Bezos’s $10 billion bet, coronavirus hits Apple, bomb-sniffing bugs

Good morning, Quartz readers!

What to watch for today

HSBC’s earnings, with a side of job cuts. Europe’s largest bank is expected to confirm 10,000 layoffs as part of a major restructuring. Protests and the coronavirus outbreak in Hong Kong, HSBC’s biggest market, have weighed on results.

Singapore unveils its 2020 budget. Analysts are expecting one of its largest fiscal deficits on record, with estimates topping 7 billion Singapore dollars ($5.04 billion). The country is dealing with fallout from the US-China trade war, reduced demand for semiconductors, and one of the highest numbers of coronavirus cases outside China.

Nissan holds a tense shareholders meeting. After cutting the company’s net profit outlook for the year twice, and posting its smallest annual dividend since 2011, Nissan execs may wish they could sneak out of the annual “extraordinary shareholders meeting” as stealthily as embattled former chairman Carlos Ghosn fled Japan.

While you were sleeping

Jeff Bezos will spend $10 billion to fight climate change. The Bezos Earth Fund, which the Amazon founder announced on Instagram, will award grants starting this summer to “scientists, activists, NGOs—any effort that offers a real possibility to help preserve and protect the natural world.” (Not mentioned: Amazon.)

Apple warned of coronavirus impact. The company said it would not meet its quarterly revenue forecast because the virus has constrained iPhone supply and weakened Chinese demand. Also Monday, the World Health Organization’s director-general said early data suggests a possible decline in new coronavirus cases.

Nancy Pelosi cautioned Europeans about Huawei… Speaking after a meeting with European Union officials, the US House speaker said ceding 5G development to Huawei would “be like putting the [Chinese] state police in the pocket of every person who uses that [information]-highway.”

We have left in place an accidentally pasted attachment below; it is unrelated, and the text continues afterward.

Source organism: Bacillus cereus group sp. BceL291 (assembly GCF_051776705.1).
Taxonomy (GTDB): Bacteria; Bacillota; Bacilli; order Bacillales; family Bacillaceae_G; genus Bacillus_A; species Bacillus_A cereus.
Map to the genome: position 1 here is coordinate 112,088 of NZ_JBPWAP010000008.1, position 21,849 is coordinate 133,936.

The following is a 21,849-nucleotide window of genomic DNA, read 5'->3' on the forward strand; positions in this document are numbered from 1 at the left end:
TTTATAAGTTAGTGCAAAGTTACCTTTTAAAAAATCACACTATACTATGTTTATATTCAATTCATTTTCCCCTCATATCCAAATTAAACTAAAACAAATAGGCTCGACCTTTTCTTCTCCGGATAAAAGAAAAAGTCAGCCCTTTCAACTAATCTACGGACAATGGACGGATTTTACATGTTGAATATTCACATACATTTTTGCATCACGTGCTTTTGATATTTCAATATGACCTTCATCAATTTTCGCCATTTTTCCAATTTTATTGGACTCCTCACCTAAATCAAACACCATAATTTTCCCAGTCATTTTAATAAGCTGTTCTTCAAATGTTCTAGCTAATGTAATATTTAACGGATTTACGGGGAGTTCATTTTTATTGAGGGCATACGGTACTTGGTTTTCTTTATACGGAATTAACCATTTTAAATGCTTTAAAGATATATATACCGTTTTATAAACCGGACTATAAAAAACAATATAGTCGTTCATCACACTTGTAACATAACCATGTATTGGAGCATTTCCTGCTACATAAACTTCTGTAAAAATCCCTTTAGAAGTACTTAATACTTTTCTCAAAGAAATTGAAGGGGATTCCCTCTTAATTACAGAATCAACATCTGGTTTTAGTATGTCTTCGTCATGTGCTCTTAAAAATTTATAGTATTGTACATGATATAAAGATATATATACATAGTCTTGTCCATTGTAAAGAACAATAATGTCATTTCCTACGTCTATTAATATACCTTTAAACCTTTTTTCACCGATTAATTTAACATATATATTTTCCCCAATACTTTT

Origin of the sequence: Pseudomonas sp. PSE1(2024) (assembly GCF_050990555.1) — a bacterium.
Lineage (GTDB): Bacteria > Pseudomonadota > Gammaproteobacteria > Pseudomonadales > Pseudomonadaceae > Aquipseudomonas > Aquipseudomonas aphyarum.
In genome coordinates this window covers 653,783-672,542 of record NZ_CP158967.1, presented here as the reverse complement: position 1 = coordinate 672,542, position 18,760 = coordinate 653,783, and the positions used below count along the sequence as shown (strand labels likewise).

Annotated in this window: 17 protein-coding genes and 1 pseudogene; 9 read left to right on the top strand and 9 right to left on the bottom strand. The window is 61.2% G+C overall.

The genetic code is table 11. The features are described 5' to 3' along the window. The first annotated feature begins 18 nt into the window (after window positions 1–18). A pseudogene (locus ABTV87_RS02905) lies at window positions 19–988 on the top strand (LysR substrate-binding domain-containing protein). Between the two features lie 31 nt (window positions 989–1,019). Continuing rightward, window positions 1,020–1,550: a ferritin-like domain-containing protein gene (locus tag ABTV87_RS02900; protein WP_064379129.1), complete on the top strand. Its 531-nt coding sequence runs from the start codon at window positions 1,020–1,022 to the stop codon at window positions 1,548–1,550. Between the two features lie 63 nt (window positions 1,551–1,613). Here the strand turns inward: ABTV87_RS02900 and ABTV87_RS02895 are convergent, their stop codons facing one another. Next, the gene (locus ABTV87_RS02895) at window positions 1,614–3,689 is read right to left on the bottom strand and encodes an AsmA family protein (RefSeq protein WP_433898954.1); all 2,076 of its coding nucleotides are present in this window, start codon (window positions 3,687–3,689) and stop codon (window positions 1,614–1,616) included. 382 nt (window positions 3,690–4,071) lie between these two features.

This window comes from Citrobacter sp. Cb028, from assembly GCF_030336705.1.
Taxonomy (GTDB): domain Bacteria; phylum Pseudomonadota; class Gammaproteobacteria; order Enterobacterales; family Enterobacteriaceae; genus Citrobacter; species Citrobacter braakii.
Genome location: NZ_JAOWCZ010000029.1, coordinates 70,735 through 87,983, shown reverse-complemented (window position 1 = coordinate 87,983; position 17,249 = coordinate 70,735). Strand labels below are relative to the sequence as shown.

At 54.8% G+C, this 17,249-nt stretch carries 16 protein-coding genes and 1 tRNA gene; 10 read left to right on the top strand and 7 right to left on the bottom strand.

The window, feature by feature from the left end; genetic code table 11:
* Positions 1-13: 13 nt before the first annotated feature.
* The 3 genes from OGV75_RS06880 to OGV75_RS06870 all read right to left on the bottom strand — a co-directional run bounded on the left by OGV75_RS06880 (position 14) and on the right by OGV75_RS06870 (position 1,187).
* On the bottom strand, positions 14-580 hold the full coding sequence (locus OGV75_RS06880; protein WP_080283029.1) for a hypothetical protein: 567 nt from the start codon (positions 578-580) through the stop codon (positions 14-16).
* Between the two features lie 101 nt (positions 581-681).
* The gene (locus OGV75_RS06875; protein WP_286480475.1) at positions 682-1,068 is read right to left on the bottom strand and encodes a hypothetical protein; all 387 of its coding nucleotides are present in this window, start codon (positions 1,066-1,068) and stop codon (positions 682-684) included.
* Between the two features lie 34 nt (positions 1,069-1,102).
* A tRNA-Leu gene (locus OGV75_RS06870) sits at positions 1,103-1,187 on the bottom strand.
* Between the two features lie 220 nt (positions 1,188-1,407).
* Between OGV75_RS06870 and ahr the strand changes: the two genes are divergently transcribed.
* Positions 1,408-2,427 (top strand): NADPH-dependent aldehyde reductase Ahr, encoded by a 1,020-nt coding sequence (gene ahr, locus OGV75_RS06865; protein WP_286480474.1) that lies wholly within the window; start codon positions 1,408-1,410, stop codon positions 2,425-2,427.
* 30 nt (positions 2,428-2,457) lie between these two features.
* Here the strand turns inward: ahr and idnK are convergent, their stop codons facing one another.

…as Europeans chided Mark Zuckerberg about Facebook. Shortly after meeting with the Facebook CEO, EU officials said the company must take responsibility for hate speech and disinformation on its platform, and meet European rules for data and AI, expected to be announced Wednesday.

Google shut down a free wifi program. Google Station, which first launched in India in 2015, worked with local governments and companies to create wifi hotspots in heavily trafficked areas. Google attributed the shuttering to revenue woes and a decline in mobile data prices.

Quartz membership

B Corps are meant to exemplify one idea: that we need to transform the way capitalism works in order to save the world. A growing number of corporations are signing on, from Patagonia to Danone. Quartz’s Cassie Werber reports on why B Corps are gaining momentum—and on the limitations that make them imperfect vehicles for social change.

Quartz special projects

India’s jobs of the future. With half of its population under 25 and the unemployment rate at a four-decade high, India faces an uncertain future. The question on young people’s minds: What kinds of jobs will we have? Quartz asked leaders across India’s biggest industries about that one job in their company or field that will be the most crucial in the coming decades.

Matters of debate

African countries’ debts to China are getting too big. Even the International Monetary Fund and the World Bank are worried.

Online shopping didn’t kill brick-and-mortar stores. Blame big-box retailers, rising income inequality, and the dawn of paying for services instead of stuff.

The nuclear family was a mistake. Shifting from big extended families to smaller, detached families has led to a system that hurts the working class and poor.

Surprising discoveries

North Korea spent $75,509 last year on purebred horses from Russia. Since 2010, the country has imported at least 138 horses from Russia, costing nearly $600,000.

Japanese cities are mothballing their mascots. Many communities are questioning whether the characters, meant to lure tourists and investment, are worth the expense.

Grasshoppers are being engineered to sniff out bombs. In a project funded by the US Office of Naval Research, researchers implanted electrodes into the insects’ antennal lobes to help them detect explosives.

Some Instagram users see absolutely zero ads. CEO Adam Mosseri said a small group of ‘grammers gets an ad-free experience “to make sure we understand the effect of that.”

A Hindu god has a reserved seat on an Indian train. Seat 65 in coach B5 is saved for Shiva in a new train connecting holy sites.

Our best wishes for a productive day. Please send any news, comments, “extraordinary” shareholder gripes, and decommissioned Japanese mascots to Get the most out of Quartz by downloading our app on iOS or Android, and becoming a member. Today’s Daily Brief was brought to you by Kira Bindrim and Liz Webber.